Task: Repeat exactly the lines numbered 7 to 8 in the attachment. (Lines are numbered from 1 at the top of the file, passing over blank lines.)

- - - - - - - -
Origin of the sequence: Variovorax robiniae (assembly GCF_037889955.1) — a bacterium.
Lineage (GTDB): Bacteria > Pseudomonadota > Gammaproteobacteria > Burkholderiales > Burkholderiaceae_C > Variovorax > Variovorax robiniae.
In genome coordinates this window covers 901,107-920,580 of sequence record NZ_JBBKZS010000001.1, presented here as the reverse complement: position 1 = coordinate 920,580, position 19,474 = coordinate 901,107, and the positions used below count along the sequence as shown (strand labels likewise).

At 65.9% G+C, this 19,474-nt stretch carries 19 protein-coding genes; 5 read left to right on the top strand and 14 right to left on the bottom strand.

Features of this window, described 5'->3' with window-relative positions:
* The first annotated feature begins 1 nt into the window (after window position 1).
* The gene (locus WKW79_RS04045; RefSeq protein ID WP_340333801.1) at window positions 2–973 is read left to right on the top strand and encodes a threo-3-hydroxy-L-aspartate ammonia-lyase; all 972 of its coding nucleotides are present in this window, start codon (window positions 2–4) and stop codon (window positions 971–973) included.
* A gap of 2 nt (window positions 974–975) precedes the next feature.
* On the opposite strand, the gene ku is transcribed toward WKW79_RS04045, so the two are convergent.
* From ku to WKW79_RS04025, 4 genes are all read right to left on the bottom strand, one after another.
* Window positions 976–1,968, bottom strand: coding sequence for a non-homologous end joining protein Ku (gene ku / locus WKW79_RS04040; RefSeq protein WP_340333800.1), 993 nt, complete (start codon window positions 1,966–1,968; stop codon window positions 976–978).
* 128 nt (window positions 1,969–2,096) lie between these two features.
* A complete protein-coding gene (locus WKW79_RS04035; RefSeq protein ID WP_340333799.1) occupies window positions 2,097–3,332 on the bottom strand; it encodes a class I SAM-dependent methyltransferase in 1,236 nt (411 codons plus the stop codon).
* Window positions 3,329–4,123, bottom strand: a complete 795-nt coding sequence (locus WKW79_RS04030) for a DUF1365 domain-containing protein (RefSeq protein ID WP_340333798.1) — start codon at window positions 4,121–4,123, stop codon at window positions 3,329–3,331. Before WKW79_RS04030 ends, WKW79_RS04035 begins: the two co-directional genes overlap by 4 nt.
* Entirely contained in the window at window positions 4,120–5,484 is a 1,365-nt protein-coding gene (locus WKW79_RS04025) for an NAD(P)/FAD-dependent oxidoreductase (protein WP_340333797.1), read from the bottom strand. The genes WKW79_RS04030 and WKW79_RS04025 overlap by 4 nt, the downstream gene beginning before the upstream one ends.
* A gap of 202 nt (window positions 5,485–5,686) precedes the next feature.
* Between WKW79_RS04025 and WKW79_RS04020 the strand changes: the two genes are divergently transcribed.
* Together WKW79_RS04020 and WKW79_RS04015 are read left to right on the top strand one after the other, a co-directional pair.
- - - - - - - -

* The gene (locus WKW79_RS04045; RefSeq protein ID WP_340333801.1) at window positions 2–973 is read left to right on the top strand and encodes a threo-3-hydroxy-L-aspartate ammonia-lyase; all 972 of its coding nucleotides are present in this window, start codon (window positions 2–4) and stop codon (window positions 971–973) included.
* A gap of 2 nt (window positions 974–975) precedes the next feature.